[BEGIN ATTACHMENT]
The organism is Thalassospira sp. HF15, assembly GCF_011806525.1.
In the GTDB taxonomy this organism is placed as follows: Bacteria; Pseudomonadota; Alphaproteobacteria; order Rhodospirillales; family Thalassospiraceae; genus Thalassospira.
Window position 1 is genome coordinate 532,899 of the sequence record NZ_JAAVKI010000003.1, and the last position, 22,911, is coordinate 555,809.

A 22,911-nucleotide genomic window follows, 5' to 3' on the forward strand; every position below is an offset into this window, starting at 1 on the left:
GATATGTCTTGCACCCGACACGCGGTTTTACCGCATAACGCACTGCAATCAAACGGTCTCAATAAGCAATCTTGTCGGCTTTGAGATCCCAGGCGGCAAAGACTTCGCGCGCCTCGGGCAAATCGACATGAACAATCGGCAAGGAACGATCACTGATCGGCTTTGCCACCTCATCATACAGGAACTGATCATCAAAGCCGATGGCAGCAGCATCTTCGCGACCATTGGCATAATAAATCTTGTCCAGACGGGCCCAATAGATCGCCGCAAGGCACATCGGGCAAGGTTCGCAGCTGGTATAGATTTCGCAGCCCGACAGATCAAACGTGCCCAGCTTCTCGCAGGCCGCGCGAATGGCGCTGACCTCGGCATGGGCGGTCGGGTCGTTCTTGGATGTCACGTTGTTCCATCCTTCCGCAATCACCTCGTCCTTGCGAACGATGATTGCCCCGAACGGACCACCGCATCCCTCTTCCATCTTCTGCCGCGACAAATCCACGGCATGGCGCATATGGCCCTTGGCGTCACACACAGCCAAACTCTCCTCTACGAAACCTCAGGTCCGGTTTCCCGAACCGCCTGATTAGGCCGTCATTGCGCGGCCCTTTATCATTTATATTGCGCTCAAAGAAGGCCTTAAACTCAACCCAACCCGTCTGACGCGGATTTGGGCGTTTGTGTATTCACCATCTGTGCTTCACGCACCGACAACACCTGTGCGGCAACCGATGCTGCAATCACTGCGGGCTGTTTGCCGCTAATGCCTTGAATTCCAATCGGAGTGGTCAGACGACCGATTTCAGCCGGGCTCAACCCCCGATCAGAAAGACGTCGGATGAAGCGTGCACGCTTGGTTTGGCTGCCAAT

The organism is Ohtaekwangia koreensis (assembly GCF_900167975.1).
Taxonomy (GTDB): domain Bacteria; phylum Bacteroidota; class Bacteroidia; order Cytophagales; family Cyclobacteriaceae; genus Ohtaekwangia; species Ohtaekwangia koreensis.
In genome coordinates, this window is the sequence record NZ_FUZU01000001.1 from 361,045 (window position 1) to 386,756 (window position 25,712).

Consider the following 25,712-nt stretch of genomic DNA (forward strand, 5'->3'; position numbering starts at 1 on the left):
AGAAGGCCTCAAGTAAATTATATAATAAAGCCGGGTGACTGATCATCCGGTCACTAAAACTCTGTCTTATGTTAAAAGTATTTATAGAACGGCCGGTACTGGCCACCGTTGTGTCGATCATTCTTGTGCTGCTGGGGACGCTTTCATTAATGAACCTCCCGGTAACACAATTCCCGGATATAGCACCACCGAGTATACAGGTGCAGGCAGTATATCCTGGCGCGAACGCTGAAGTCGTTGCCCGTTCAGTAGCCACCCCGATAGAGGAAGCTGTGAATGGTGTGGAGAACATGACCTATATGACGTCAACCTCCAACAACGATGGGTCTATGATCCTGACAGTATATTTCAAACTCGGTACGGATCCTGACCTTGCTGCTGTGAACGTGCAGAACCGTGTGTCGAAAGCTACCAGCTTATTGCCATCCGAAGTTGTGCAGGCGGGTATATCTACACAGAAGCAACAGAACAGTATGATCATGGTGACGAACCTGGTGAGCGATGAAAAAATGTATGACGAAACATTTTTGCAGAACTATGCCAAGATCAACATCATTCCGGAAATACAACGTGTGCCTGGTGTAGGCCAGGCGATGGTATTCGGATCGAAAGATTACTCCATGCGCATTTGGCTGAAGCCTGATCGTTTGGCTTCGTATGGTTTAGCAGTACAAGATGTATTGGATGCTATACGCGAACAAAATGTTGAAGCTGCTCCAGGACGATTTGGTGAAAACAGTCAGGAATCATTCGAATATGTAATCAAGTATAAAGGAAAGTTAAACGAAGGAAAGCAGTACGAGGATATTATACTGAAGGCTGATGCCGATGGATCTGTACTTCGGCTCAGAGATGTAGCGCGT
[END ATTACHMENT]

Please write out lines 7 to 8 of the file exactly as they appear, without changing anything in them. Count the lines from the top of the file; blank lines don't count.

Taxonomy (GTDB): domain Bacteria; phylum Bacteroidota; class Bacteroidia; order Cytophagales; family Cyclobacteriaceae; genus Ohtaekwangia; species Ohtaekwangia koreensis.
In genome coordinates, this window is the sequence record NZ_FUZU01000001.1 from 361,045 (window position 1) to 386,756 (window position 25,712).